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The Ambassadors / Les Ambassadeurs (Holbein, 1533)

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Les Ambassadeurs. Un article de Wikipédia, l'encyclopédie libre.

Les Ambassadeurs

Les Ambassadeurs est un double portrait de Jean de Dinteville et Georges de Selve peint par Hans Holbein le Jeune en 1533, actuellement conservé à la National Gallery de Londres. Le tableau est signé et daté en bas à gauche, dans une zone d'ombre : IOANNES HOLBEIN PINGEBAT 1533. Historique[modifier | modifier le code] Identification des personnages et attribution du titre définitif[modifier | modifier le code] Propriétaires successifs[modifier | modifier le code] Description[modifier | modifier le code] Les Ambassadeurs est une huile sur panneau de chêne de 207 × 209,5 cm.

Symbolism in Holbein's 'Ambassadors' Hans Holbein the Younger. This picture memorialises two wealthy, educated and powerful young men.

Hans Holbein the Younger

On the left is Jean de Dinteville, aged 29, French ambassador to England in 1533. To the right stands his friend, Georges de Selve, aged 25, bishop of Lavaur, who acted on several occasions as ambassador to the Emperor, the Venetian Republic and the Holy See. The picture is in a tradition showing learned men with books and instruments. The objects on the upper shelf include a celestial globe, a portable sundial and various other instruments used for understanding the heavens and measuring time.

Among the objects on the lower shelf is a lute, a case of flutes, a hymn book, a book of arithmetic and a terrestrial globe. Certain details could be interpreted as references to contemporary religious divisions. The Ambassadors - Hans Holbein the Younger - Google Cultural Institute. Ambassadeurs d'Holbein et géopolitique. L'Art en Question 6 : Les Ambassadeurs de Holbein (version courte) - Peut-on vaincre la mort ? (9 min) Hda-holbein-artsespacetemps.pdf. A closer look at Hans Holbein’s “The Ambassadors”

September 13, 2013 by artstor Hans Holbein the Younger | Jean de Dinteville and Georges de Selve (‘The Ambassadors’) | 1533 | The National Gallery, London | Photograph ©The National Gallery, London Hans Holbein the Younger’s “The Ambassadors” of 1533 memorializes Jean de Dinteville, French ambassador to England, and his friend, Georges de Selve, who acted on several occasions as French ambassador to the Republic of Venice, to the Pope in Rome, and to England, Germany, and Spain.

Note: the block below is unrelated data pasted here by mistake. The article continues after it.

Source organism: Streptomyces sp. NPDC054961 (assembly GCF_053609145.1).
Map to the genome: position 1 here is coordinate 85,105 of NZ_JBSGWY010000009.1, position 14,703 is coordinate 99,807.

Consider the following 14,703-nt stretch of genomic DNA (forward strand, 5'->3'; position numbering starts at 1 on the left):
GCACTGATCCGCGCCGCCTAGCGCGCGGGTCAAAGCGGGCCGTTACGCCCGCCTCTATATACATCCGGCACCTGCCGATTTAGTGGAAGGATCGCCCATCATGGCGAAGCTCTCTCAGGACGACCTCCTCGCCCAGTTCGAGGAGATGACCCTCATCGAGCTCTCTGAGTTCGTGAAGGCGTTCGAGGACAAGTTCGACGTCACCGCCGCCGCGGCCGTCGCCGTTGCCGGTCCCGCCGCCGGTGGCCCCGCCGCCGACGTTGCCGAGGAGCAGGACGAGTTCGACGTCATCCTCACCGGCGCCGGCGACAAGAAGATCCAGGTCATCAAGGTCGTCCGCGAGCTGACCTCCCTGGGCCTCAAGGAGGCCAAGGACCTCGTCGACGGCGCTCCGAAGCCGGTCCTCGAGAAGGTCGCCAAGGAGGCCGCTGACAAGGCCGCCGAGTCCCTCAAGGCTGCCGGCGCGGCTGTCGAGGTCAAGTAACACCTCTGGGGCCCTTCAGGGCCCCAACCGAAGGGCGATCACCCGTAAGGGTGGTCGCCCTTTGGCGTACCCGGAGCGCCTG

A closer look at Hans Holbein’s “The Ambassadors”

The painting is well known for its anamorphic image of a skull in the foreground, but upon close perusal, the objects on the table between the two men prove just as fascinating. Histoire.ontheway: Les Ambassadeurs - Hans Holbein le Jeune. Les ambassadeurs, tableau d'Hans Holbein le Jeune, peint en 1533 et visible aujourd'hui à la National Galery de Londres.

histoire.ontheway: Les Ambassadeurs - Hans Holbein le Jeune.

Les deux diplomates représentés ici sont, selon les historiens de l’art, les Français Jean de Dinteville et Georges de Selve. Holbein.pdf. Anamorphosis. Example of mirror anamorphosis Anamorphosis is a distorted projection or perspective requiring the viewer to use special devices or occupy a specific vantage point to reconstitute the image.


The word "anamorphosis" is derived from the Greek prefix ana‑, meaning back or again, and the word morphe, meaning shape or form. Types of projection[edit] There are two main types of anamorphosis: perspective (oblique) and mirror (catoptric). Examples of perspectival anamorphosis date to the early Renaissance (fifteenth century). With mirror anamorphosis, a conical or cylindrical mirror is placed on the drawing or painting to transform a flat distorted image into a three-dimensional picture that can be viewed from many angles. History[edit] Leonardo's Eye (Leonardo da Vinci, c. 1485) is the earliest known definitive example of perspective anamorphosis in modern times. Anamorphosis could be used to conceal images for privacy or personal safety. Practical uses[edit] Impossible objects[edit] See also[edit]

What is anamorphosis? An unconventional way of seeing An anamorphosis is a deformed image that appears in its true shape when viewed in some "unconventional" way.

What is anamorphosis?

According to Webster's 1913 Dictionary: A distorted or monstrous projection or representation of an image on a plane or curved surface, which, when viewed from a certain point, or as reflected from a curved mirror or through a polyhedron, appears regular and in proportion; a deformation of an image. In one common form of anamorphosis---usually termed "oblique"--- the unconventionality arises from the fact that the image must be viewed from a position that is very far from the usual in-front and straight-ahead position from which we normally expect images to be looked at. In another common form---sometimes termed "catoptric"---the image must be seen reflected in a distorting mirror (typical shapes being cylindrical, conical and pyramidal). You can download from this web site a piece of software called Anamorph Me!